Weird Sums of Random Variables

I was reading Feller, and found that sums of random variables have some weird properties. Univariate distributions form a semigroup under sum in the following sense. Let F and G be distributions, and X and Y be independent random variables with those distributions. Then X + Y gives you a new univariate distribution (given by the convolution).

I’d sort-of assumed that it would be a cancellative semigroup: if X + Y ~ X’ + Y, then X ~ X’ (for independent X, X’, Y), but Feller has a counterexample. He also has a related example. Let X ~ X’ and Y ~ Y’. Suppose X + X’ ~ Y + Y’. Then X ~ Y, right? Wrong.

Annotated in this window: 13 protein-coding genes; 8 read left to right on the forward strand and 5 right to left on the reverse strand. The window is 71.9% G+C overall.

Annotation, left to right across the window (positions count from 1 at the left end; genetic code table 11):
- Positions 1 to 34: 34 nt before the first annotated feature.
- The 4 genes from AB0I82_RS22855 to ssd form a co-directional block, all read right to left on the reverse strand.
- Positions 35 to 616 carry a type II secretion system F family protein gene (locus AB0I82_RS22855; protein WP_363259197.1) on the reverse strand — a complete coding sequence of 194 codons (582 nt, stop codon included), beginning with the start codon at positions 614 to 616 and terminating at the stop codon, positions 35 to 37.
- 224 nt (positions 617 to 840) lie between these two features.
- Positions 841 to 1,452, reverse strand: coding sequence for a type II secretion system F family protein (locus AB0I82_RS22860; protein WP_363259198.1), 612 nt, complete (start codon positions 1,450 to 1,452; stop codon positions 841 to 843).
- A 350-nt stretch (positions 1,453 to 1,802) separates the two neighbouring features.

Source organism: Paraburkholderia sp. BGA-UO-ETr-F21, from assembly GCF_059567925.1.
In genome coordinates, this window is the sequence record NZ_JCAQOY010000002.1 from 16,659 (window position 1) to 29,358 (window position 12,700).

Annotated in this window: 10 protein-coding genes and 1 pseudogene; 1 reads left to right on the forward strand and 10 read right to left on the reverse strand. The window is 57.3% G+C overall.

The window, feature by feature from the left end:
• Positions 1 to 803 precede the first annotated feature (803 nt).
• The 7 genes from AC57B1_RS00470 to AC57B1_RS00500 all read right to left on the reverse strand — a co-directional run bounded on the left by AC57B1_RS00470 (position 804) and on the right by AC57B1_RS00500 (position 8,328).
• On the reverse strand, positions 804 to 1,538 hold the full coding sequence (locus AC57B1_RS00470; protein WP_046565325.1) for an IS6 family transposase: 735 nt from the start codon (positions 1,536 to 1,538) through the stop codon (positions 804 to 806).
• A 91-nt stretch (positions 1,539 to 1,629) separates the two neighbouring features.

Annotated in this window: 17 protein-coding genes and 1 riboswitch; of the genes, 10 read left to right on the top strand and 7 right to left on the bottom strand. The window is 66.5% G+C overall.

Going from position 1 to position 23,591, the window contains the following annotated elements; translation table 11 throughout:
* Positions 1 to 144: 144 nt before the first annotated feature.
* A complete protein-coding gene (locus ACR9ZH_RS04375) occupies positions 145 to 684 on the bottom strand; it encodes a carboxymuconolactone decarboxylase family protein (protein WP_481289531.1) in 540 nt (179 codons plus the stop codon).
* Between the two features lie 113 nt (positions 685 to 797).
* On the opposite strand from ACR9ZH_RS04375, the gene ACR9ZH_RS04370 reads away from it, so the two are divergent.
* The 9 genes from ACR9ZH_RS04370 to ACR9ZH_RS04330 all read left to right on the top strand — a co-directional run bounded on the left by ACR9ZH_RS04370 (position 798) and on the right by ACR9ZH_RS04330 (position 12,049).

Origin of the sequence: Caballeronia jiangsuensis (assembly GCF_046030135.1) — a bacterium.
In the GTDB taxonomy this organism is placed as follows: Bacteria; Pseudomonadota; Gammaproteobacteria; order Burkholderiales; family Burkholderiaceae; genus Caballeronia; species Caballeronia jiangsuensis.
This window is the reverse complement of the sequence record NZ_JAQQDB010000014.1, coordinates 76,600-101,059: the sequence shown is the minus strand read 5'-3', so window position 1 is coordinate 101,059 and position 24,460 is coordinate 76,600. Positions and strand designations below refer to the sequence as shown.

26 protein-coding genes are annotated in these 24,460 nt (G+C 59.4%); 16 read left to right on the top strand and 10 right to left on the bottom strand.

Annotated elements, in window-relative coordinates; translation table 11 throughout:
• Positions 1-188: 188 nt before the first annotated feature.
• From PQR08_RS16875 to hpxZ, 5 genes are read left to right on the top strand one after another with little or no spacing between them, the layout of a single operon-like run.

In both cases, the critical property you need is for the characteristic function to have a zero. If you restrict to distributions whose characteristic functions are never zero, then you get a cancellative semigroup. Many nice distributions have this property, including all infinitely divisible distributions.